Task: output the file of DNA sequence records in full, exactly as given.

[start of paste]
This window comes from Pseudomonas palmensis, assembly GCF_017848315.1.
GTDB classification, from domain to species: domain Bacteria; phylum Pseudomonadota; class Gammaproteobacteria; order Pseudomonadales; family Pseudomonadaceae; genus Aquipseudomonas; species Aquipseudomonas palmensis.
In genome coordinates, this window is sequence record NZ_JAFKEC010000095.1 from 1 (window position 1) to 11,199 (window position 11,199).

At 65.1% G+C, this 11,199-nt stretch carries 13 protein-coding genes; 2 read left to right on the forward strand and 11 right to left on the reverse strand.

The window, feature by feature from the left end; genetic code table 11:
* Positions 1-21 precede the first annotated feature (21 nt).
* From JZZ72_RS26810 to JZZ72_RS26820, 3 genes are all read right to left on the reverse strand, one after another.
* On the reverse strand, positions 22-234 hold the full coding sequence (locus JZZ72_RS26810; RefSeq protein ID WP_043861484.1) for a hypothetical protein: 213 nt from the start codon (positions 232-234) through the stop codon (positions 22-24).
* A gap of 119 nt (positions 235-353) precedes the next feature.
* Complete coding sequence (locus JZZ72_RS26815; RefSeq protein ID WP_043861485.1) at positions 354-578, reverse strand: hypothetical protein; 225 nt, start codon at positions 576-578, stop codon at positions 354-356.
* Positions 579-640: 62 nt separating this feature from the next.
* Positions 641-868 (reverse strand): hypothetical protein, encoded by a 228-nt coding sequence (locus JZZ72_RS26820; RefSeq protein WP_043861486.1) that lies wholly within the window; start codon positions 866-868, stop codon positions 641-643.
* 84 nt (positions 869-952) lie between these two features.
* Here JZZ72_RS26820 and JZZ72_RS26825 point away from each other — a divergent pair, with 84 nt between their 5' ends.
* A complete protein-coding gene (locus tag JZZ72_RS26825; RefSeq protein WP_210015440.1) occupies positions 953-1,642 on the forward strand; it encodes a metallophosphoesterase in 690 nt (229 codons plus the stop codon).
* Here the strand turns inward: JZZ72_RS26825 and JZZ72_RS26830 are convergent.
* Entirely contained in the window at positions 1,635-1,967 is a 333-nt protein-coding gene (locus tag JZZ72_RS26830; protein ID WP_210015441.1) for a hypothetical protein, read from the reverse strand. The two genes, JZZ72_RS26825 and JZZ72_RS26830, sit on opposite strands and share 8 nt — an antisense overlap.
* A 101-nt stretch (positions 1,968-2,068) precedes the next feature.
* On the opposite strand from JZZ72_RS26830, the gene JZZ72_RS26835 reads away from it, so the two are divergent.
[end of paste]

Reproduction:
This window comes from Pseudomonas palmensis, assembly GCF_017848315.1.
GTDB classification, from domain to species: domain Bacteria; phylum Pseudomonadota; class Gammaproteobacteria; order Pseudomonadales; family Pseudomonadaceae; genus Aquipseudomonas; species Aquipseudomonas palmensis.
In genome coordinates, this window is sequence record NZ_JAFKEC010000095.1 from 1 (window position 1) to 11,199 (window position 11,199).

At 65.1% G+C, this 11,199-nt stretch carries 13 protein-coding genes; 2 read left to right on the forward strand and 11 right to left on the reverse strand.

The window, feature by feature from the left end; genetic code table 11:
* Positions 1-21 precede the first annotated feature (21 nt).
* From JZZ72_RS26810 to JZZ72_RS26820, 3 genes are all read right to left on the reverse strand, one after another.
* On the reverse strand, positions 22-234 hold the full coding sequence (locus JZZ72_RS26810; RefSeq protein ID WP_043861484.1) for a hypothetical protein: 213 nt from the start codon (positions 232-234) through the stop codon (positions 22-24).
* A gap of 119 nt (positions 235-353) precedes the next feature.
* Complete coding sequence (locus JZZ72_RS26815; RefSeq protein ID WP_043861485.1) at positions 354-578, reverse strand: hypothetical protein; 225 nt, start codon at positions 576-578, stop codon at positions 354-356.
* Positions 579-640: 62 nt separating this feature from the next.
* Positions 641-868 (reverse strand): hypothetical protein, encoded by a 228-nt coding sequence (locus JZZ72_RS26820; RefSeq protein WP_043861486.1) that lies wholly within the window; start codon positions 866-868, stop codon positions 641-643.
* 84 nt (positions 869-952) lie between these two features.
* Here JZZ72_RS26820 and JZZ72_RS26825 point away from each other — a divergent pair, with 84 nt between their 5' ends.
* A complete protein-coding gene (locus tag JZZ72_RS26825; RefSeq protein WP_210015440.1) occupies positions 953-1,642 on the forward strand; it encodes a metallophosphoesterase in 690 nt (229 codons plus the stop codon).
* Here the strand turns inward: JZZ72_RS26825 and JZZ72_RS26830 are convergent.
* Entirely contained in the window at positions 1,635-1,967 is a 333-nt protein-coding gene (locus tag JZZ72_RS26830; protein ID WP_210015441.1) for a hypothetical protein, read from the reverse strand. The two genes, JZZ72_RS26825 and JZZ72_RS26830, sit on opposite strands and share 8 nt — an antisense overlap.
* A 101-nt stretch (positions 1,968-2,068) precedes the next feature.
* On the opposite strand from JZZ72_RS26830, the gene JZZ72_RS26835 reads away from it, so the two are divergent.